Traders Toolbox: Relative Strength Index (RSI)

MarketClub is known for our "Trade Triangle" technology. However, if you have used other technical analysis indicators previously, you can use a combination of the studies and other techniques in conjunction with the "Trade Triangles" to further confirm trends.

Developed by Welles Wilder, the Relative Strength Index (RSI) addresses the two major flaws of momentum – the need to have a constant band against which to compare price movement and the ability to smooth the ebb and flow of price movement.

Sharp up or down movement 10 days ago (in the case of a 10-day momentum line) can cause pronounced shifts in the momentum line even if the current prices are relatively stable, giving false signals. Also, different commodities may have different “overbought” and “oversold” levels. RSI corrects these concerns by smoothing the movement and by creating a constant range from 0 to 100.

The formula for calculating RSI is as follows: RSI= 100-[100/(1+RS)] where RS= average of the days closing higher during the interval divided by the average of the days closing lower during the interval.

The RSI indicator is plotted on a vertical scale of 0 to 100. The general rule of thumb is overbought levels are at 70% and oversold levels are at 30%. When the reading of the indicator surpasses 70, an overbought conditions exists. An oversold condition exists with readings below 30.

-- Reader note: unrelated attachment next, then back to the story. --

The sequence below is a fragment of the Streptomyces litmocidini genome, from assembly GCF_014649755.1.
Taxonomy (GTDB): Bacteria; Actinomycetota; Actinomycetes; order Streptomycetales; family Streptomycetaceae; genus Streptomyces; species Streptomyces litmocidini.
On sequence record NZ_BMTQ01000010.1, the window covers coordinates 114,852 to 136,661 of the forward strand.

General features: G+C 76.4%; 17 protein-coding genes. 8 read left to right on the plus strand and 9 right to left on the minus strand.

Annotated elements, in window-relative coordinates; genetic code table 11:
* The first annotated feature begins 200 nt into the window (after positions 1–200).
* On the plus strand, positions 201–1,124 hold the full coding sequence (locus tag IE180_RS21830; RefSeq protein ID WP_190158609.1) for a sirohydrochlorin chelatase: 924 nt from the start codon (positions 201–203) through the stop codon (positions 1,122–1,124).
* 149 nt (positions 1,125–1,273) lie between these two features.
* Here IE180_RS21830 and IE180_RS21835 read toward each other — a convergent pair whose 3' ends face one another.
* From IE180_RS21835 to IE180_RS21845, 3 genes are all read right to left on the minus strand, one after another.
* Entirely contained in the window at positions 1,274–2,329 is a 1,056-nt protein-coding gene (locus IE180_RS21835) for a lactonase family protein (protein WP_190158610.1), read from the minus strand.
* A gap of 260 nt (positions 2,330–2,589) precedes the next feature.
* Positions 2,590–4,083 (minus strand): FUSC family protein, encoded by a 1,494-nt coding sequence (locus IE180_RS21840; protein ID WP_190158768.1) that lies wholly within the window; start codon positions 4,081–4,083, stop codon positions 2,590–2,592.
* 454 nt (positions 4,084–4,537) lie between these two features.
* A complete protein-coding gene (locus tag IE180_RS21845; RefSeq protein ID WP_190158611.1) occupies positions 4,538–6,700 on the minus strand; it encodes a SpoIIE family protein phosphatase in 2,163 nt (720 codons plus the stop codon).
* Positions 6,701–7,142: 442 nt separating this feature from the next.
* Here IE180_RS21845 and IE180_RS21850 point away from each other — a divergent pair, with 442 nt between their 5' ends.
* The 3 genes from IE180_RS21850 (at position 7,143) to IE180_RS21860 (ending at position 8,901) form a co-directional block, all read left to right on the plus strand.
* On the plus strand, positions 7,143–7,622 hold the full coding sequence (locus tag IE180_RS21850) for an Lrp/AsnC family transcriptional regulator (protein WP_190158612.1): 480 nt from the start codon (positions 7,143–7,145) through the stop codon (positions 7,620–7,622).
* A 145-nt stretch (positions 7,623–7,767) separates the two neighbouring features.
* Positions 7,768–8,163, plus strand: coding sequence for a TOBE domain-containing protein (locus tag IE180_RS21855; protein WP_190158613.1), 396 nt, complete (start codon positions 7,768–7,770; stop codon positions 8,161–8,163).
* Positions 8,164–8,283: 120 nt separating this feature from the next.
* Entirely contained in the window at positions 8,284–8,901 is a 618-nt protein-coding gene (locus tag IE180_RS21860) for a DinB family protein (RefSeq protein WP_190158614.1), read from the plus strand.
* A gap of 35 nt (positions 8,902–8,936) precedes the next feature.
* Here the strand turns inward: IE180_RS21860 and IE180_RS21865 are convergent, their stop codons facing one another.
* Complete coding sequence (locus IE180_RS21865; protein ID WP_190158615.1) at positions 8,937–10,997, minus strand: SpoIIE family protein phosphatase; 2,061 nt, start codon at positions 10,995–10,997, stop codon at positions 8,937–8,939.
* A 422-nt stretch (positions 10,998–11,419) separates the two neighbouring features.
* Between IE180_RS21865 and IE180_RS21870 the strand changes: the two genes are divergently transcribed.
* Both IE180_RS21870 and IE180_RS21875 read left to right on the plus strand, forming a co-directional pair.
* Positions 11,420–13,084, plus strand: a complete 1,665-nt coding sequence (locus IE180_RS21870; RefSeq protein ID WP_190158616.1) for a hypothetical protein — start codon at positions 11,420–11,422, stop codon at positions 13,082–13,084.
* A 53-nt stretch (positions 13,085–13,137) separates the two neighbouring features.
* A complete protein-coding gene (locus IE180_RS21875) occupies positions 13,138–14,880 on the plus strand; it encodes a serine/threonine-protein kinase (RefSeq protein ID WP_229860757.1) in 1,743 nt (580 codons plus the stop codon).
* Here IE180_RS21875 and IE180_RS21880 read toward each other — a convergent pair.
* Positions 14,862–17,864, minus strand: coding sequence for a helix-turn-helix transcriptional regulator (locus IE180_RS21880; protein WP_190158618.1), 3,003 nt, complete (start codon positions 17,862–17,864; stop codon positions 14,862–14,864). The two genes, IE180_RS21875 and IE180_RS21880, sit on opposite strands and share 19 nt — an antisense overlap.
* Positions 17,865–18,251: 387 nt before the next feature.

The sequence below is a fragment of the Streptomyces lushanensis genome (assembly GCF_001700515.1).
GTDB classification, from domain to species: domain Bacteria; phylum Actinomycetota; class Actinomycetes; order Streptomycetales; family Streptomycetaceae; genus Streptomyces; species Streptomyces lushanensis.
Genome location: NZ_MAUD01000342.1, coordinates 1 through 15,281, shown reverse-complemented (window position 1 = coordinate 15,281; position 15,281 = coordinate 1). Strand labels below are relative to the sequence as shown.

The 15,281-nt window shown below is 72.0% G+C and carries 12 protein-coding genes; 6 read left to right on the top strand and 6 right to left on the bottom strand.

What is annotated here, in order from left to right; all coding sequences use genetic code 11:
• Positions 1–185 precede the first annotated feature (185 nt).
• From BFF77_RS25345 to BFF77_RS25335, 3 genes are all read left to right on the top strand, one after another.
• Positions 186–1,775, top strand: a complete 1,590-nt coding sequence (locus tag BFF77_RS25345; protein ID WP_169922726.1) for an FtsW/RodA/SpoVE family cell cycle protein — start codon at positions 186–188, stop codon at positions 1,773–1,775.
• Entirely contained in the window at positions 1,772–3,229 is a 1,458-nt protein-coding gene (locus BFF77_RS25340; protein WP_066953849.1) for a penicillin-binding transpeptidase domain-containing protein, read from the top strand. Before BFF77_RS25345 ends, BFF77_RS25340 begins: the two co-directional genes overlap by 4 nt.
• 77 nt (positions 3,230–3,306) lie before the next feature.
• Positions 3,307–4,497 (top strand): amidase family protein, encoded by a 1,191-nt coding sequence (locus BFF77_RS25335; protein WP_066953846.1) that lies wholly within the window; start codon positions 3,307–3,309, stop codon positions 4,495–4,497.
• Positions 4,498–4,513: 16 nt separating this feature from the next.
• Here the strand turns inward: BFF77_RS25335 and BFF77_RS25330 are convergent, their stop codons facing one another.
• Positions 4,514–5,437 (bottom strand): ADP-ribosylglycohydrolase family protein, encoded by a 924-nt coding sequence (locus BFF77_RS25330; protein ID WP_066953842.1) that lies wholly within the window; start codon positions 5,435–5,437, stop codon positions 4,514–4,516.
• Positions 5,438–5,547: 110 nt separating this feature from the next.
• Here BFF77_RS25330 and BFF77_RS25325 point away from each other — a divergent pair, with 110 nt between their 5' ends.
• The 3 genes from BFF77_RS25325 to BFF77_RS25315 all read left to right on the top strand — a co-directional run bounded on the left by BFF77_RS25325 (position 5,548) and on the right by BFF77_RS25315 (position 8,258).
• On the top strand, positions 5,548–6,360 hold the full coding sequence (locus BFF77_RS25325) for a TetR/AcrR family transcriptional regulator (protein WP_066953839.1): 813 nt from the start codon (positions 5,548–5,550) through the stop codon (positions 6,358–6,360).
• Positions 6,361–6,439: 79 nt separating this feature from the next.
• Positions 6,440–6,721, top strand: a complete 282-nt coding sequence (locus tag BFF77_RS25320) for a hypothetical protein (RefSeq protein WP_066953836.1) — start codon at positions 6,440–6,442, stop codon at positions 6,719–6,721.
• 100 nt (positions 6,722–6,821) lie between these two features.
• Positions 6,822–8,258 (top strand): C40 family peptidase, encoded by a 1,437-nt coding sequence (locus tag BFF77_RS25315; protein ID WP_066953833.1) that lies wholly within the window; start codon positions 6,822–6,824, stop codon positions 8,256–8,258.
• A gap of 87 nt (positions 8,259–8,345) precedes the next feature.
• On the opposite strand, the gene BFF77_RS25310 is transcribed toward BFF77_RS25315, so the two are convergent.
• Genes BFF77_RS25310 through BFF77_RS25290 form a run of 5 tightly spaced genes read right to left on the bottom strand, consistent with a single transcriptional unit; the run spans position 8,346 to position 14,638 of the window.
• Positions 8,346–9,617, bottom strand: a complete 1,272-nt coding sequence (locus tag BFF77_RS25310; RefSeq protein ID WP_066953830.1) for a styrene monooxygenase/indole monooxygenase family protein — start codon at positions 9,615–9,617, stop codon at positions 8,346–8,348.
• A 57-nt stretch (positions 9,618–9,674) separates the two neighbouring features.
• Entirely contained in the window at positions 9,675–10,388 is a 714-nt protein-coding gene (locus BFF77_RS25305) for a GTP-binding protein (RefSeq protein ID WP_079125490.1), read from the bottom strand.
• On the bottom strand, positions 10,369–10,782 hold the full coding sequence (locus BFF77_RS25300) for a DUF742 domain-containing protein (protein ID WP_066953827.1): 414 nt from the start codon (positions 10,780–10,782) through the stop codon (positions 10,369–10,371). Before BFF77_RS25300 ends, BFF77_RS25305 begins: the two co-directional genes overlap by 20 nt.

Similar to momentum, a trader should look for bullish and bearish divergences to occur when trading with RSI. A 14-day interval is commonly used, but personal fine-tuning and experimentation always is needed.


You can learn more about the Relative Strength Index by visiting INO TV.

5 thoughts on “Traders Toolbox: Relative Strength Index (RSI)

  1. Rainer,

    I am not too familiar with the OBV as I trade a lot of forex and there is no volume published in the cash markets. The RSI indicator has been around for quite awhile and has proven to be pretty good for spotting divergences.


  2. Adam, I have been using OBV (on balance Volume) what are the pros and cons of using RSI vs obv?
    PS: like your videos esp market analysis and using tech indicators!

  3. Sorry for the late comment Weingartner, since I just started following INO, but according to the formula and the data you provided, RSI=100-[100/1+RS] and RS in your example = 12/2, then, RSI=100-[100/1+6], RSI=100-[100/7], RSI=100-[14.29], RSI=85.71. Showing all steps for anyone to follow.

  4. RS= average of the days closing higher during the interval divided by the average of the days closing lower during the interval. Does this mean that in a 14 day interval if a stock went up 12 times and down 2 times the RS would be 6? Thanks, c

    1. C,

      Thank you for your feedback. I have to say I'm a trader and not a mathematician. I would not be the expert in this field.

      Sorry but that's the truth.


Comments are closed.